(The Amnesia Ghost)
I considered just writing down “The Matsuno Siblings”, but if you watched or read Made in Abyss, you knew this was a shoe-in. I obviously don’t want to spoil too much here, but to sum up: Bondrewd’s misdeeds might seem comically overboard in another show, but the deep (zing) setting and emotional groundwork laid by Abyss serve to make his amoral ways nothing less than utterly chilling.
Coolest Mom of 2017
The trend of cool-ass moms continues from last year, and while White Whistle Lyza the Sovereign of Annihilation from Abyss and Luke’s gunslinger mom from Vanishing Line were both solid runners, K.K. was the only real choice. Her excellent focus episode follows all the usual parentage tropes of a parent torn between work and kids, except said work is using high tech sniper drones to fight interdimensional beings. It lends an important element of humanity to Blood Blockade Battlefront, reminding us that the cast are also people and not just vampire-killing machines.
Biggest Gut Punch
At this point, is there anything to be said here that the entire internet hasn’t said already? You either already know what I’m talking about, or you need to go watch Made in Abyss.
(The Mondo Misao)
Zigg tells me that all the best acting in tokusatsu is overacting, but not a single one of us could keep a straight face anytime DARK Naga showed up onscreen. For those of you not watching Kyuranger (so, everyone reading this), Taiki Yamazaki plays Naga Ray, a totally-not-a-Vulcan snake-man whose race is a bunch of cold and emotionless weirdoes (and all played by the same actor in different wigs). Usually speaking in monotone, Naga is corrupted as a villain awakens his latent emotion, changing him into DARK Naga. He no longer morphs with a Kyu Globe, but uses a DARK Kyu Globe. The toys don’t shout “Galaxy!” when he uses his super move, but instead “DARK Galaxy!” Where once the actor struggled to keep a poker face, he was allowed to cut loose and make the most absurd expressions I’ve yet seen in Super Sentai. It was a short-lived arc, but the most memorable one across the show’s run.
I’m not even sure what happened here. Somebody got swindled for this show to be made, right? With Yoichi Fujita riding high on a bizarrely large budget, Classicaloid was a front runner for the year until its second season brought a different director and a massive drop in quality. But that first season hit some incredible highs with its comedy, the back half delivering great laughs almost every single week. Through all the dumbass sitcom antics and each butchering of a beloved classical composition, we kept looking at each other and asking, “Who greenlit this mess?” while howling with laughter all the way. Rap God Franz Schubert is forever.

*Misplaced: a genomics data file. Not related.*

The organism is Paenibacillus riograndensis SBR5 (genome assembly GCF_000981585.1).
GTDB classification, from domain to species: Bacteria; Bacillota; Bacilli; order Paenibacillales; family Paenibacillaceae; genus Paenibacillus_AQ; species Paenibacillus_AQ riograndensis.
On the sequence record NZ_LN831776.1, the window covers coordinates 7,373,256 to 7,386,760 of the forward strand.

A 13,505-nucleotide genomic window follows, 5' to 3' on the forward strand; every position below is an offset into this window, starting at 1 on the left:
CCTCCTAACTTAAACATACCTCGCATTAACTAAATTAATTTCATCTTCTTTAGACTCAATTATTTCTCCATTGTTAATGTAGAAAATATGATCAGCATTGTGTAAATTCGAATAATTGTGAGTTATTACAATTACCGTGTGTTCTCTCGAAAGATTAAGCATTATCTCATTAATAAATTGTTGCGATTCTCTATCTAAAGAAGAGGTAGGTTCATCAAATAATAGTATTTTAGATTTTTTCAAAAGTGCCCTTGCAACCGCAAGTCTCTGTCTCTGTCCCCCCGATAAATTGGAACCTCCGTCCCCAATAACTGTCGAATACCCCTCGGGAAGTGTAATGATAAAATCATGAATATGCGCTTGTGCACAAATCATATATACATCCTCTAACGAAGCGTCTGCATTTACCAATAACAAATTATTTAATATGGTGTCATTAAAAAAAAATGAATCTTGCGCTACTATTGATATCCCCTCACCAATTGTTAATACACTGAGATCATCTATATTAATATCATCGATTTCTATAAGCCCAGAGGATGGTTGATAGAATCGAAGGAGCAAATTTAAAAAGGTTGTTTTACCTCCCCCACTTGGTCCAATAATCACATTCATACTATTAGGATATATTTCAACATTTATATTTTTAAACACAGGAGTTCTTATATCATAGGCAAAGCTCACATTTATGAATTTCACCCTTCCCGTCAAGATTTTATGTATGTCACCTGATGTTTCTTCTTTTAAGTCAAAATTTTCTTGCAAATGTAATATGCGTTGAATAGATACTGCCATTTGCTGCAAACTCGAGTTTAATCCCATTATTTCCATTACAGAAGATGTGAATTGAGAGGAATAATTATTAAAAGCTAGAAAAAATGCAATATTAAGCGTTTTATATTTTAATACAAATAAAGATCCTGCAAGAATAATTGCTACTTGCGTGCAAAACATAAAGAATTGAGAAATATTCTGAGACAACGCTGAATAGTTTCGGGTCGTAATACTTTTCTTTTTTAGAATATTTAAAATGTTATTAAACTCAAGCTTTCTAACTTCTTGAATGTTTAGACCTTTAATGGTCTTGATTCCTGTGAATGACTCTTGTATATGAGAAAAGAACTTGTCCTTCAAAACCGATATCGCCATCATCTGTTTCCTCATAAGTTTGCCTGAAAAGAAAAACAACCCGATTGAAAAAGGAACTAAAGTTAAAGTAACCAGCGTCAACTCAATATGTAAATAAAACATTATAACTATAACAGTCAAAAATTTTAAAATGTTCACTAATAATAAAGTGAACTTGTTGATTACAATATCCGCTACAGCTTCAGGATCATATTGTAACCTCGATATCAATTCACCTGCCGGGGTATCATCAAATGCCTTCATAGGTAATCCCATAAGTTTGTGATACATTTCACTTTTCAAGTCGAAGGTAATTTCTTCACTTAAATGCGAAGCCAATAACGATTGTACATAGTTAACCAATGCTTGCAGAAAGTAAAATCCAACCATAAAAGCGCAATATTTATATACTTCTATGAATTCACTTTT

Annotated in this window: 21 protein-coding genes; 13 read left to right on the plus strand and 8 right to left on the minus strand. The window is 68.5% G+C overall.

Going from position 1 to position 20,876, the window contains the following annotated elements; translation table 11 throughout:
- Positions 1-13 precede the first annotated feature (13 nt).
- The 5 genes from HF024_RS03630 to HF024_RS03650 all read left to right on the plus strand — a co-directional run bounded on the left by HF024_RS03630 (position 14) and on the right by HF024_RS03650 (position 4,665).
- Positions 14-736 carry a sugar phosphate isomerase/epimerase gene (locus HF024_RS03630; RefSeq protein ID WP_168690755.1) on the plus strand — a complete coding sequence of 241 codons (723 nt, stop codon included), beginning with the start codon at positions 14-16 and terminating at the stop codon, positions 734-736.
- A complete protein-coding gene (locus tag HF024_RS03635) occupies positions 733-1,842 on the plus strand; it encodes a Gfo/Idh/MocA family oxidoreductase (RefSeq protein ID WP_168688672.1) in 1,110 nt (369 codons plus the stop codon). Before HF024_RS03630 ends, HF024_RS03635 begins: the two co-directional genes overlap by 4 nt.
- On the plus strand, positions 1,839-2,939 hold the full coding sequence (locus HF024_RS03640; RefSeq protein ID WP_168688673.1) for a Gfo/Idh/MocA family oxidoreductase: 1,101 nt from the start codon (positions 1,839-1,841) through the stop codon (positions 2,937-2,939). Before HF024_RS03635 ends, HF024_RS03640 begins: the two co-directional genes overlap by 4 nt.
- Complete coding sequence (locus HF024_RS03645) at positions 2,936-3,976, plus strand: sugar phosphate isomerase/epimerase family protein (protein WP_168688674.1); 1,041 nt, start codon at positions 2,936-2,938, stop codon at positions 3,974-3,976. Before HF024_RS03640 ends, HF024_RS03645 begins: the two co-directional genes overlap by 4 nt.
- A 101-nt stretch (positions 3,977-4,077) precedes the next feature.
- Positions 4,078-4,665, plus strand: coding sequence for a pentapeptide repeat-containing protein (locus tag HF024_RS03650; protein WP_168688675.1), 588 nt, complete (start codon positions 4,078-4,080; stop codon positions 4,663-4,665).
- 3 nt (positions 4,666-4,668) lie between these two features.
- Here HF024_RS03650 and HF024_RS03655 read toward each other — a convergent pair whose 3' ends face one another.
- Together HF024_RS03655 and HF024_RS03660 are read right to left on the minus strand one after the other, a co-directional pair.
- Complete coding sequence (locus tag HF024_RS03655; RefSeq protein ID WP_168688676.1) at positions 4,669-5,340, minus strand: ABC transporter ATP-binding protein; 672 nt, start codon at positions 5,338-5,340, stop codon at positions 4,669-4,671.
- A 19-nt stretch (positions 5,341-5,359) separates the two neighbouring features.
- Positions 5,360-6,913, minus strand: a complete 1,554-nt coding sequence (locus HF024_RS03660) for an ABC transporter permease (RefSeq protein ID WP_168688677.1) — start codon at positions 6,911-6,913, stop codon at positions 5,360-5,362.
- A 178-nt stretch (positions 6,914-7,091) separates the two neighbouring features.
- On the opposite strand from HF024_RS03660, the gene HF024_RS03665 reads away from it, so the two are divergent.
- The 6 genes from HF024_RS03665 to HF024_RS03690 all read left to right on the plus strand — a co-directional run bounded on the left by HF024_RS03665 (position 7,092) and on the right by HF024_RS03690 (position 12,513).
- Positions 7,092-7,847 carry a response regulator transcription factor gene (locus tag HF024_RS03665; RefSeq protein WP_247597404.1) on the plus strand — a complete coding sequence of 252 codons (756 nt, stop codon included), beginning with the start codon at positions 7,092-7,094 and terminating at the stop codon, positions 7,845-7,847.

It wouldn’t be an Iro post if it didn’t end with a bunch of griping, right? We love Rage of Bahamut: Genesis around here; it was the surprise hit of 2014 and we make FAVAROOOO jokes to this day. At least, we would, if Virgin Soul hadn’t poisoned the well so hard. You thought Classicaloid Season 2 was bad? That at least had the decency to start bad, instead of suckering us fpr a couple episodes like Virgin Soul. A scripting change from Season 1’s Ultraman alumnus to a contemporary drama screenwriter meant the show made a complete 180 from swashbuckling adventure to melodramatic romance starring Hot Fantasy Hitler. Our favorite characters got shoved to the side, the action became less and less prevalent, and all the fun was just leeched out of the long-awaited, near-mythical Season 2. Of the five years we’ve been doing The Glorio Blog, Rage of Bahamut: Virgin Soul is the biggest disappointment I’ve seen yet, for sure. I’m serious! Are these the eyes of a liar?